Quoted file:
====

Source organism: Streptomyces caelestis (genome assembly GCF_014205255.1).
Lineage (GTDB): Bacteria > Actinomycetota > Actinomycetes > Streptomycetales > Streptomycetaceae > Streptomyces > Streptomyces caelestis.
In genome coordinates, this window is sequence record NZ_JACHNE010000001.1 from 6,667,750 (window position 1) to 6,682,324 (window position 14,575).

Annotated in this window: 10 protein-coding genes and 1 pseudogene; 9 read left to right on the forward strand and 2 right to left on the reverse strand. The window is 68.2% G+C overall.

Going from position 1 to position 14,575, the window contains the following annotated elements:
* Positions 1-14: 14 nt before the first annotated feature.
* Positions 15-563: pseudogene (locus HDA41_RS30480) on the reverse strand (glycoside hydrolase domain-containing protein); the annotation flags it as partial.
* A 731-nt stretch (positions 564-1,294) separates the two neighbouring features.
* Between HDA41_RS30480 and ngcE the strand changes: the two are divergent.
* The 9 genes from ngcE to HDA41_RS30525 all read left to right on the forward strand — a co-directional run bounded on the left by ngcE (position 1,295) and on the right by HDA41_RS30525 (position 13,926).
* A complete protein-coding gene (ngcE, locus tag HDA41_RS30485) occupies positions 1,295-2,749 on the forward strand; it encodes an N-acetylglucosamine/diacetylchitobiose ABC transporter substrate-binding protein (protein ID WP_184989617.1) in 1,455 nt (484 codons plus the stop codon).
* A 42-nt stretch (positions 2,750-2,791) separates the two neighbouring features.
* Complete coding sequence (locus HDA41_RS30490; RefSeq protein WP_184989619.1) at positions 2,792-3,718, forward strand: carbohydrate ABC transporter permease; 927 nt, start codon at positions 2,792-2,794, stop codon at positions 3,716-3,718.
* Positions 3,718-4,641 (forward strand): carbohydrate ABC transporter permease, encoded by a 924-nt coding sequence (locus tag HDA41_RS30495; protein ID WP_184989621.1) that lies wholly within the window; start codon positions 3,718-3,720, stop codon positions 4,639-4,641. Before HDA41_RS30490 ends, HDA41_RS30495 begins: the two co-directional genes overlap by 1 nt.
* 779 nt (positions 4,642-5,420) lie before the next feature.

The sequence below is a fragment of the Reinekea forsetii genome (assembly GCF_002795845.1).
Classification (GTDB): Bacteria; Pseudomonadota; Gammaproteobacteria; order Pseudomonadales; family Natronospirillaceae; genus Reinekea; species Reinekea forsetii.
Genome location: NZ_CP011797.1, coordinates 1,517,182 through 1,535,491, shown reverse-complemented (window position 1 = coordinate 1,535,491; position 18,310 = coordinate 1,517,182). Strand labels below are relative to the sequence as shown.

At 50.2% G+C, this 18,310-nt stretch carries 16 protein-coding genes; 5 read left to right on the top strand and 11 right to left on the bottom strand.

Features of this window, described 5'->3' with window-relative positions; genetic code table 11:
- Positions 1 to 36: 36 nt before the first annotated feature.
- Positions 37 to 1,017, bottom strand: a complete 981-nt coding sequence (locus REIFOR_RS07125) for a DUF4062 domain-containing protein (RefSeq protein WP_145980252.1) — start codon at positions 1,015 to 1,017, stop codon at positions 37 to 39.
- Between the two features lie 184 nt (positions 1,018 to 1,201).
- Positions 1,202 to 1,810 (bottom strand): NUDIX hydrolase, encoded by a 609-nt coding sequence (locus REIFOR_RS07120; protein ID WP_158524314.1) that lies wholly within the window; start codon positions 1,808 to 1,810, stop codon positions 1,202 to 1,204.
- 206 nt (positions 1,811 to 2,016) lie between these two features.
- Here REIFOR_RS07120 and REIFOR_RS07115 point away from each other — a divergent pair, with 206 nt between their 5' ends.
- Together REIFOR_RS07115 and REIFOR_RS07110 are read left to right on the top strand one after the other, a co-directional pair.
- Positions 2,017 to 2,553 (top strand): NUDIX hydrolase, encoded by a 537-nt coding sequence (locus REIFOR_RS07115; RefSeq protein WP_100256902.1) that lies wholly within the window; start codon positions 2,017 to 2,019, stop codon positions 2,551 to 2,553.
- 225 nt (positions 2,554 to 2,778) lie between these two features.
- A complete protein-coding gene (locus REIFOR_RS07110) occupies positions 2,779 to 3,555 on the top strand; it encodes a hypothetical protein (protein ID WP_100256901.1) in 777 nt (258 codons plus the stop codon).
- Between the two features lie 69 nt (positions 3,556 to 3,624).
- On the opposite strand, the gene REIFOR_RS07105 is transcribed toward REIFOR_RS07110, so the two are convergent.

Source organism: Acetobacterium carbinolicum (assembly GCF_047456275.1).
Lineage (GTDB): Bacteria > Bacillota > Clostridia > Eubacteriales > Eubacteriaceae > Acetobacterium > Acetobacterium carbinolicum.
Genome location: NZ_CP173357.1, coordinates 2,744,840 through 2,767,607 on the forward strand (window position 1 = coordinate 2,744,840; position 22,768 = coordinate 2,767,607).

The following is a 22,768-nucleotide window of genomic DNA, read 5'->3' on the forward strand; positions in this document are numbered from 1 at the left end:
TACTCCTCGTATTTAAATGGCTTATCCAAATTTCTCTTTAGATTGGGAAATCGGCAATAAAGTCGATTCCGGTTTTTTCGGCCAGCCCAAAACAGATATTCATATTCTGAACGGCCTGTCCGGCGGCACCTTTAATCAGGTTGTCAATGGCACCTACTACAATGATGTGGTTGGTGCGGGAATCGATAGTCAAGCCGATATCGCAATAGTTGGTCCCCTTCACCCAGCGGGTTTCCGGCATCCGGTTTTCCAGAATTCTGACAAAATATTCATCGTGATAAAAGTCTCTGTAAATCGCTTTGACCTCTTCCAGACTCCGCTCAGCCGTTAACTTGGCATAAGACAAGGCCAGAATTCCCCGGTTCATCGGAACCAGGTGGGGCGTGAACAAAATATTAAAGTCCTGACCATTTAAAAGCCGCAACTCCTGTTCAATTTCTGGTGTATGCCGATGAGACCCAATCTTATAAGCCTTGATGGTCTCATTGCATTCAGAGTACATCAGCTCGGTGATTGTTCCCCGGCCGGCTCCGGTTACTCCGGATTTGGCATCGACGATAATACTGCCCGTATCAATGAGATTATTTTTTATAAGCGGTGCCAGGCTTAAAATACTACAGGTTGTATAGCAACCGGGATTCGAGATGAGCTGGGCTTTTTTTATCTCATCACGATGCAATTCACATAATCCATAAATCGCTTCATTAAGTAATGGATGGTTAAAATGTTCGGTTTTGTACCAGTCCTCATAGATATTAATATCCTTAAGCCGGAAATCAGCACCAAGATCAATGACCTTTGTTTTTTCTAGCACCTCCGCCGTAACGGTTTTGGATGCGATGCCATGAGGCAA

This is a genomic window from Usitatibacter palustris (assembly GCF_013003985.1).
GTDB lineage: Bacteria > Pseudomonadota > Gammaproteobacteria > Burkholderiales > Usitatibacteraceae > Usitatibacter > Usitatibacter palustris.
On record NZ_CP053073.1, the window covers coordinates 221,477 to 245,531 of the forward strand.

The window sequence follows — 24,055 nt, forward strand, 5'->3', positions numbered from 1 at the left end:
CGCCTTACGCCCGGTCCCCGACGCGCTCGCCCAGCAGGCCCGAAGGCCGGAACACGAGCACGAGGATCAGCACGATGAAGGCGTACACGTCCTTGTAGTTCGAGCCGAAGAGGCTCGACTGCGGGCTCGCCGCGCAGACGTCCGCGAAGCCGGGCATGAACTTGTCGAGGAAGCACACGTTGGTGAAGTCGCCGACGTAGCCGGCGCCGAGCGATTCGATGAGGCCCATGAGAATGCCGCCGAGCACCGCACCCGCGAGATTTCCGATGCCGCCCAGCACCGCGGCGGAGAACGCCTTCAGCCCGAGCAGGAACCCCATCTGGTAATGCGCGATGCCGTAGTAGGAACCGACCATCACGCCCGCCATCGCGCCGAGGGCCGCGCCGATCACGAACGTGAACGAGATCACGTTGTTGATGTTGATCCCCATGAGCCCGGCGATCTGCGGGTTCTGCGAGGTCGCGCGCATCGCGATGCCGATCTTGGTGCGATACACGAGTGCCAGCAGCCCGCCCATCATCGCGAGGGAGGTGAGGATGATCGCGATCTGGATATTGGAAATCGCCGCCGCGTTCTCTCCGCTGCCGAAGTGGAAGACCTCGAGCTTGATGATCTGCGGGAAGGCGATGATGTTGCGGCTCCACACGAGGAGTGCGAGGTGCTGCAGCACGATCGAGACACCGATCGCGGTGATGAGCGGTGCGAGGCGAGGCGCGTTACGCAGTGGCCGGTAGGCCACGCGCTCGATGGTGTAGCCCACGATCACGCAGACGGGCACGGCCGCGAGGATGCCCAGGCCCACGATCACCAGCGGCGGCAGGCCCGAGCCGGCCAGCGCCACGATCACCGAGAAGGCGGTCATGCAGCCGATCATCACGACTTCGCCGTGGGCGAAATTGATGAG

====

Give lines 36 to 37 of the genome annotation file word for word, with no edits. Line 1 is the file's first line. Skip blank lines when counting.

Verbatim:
The following is a 22,768-nucleotide window of genomic DNA, read 5'->3' on the forward strand; positions in this document are numbered from 1 at the left end:
TACTCCTCGTATTTAAATGGCTTATCCAAATTTCTCTTTAGATTGGGAAATCGGCAATAAAGTCGATTCCGGTTTTTTCGGCCAGCCCAAAACAGATATTCATATTCTGAACGGCCTGTCCGGCGGCACCTTTAATCAGGTTGTCAATGGCACCTACTACAATGATGTGGTTGGTGCGGGAATCGATAGTCAAGCCGATATCGCAATAGTTGGTCCCCTTCACCCAGCGGGTTTCCGGCATCCGGTTTTCCAGAATTCTGACAAAATATTCATCGTGATAAAAGTCTCTGTAAATCGCTTTGACCTCTTCCAGACTCCGCTCAGCCGTTAACTTGGCATAAGACAAGGCCAGAATTCCCCGGTTCATCGGAACCAGGTGGGGCGTGAACAAAATATTAAAGTCCTGACCATTTAAAAGCCGCAACTCCTGTTCAATTTCTGGTGTATGCCGATGAGACCCAATCTTATAAGCCTTGATGGTCTCATTGCATTCAGAGTACATCAGCTCGGTGATTGTTCCCCGGCCGGCTCCGGTTACTCCGGATTTGGCATCGACGATAATACTGCCCGTATCAATGAGATTATTTTTTATAAGCGGTGCCAGGCTTAAAATACTACAGGTTGTATAGCAACCGGGATTCGAGATGAGCTGGGCTTTTTTTATCTCATCACGATGCAATTCACATAATCCATAAATCGCTTCATTAAGTAATGGATGGTTAAAATGTTCGGTTTTGTACCAGTCCTCATAGATATTAATATCCTTAAGCCGGAAATCAGCACCAAGATCAATGACCTTTGTTTTTTCTAGCACCTCCGCCGTAACGGTTTTGGATGCGATGCCATGAGGCAA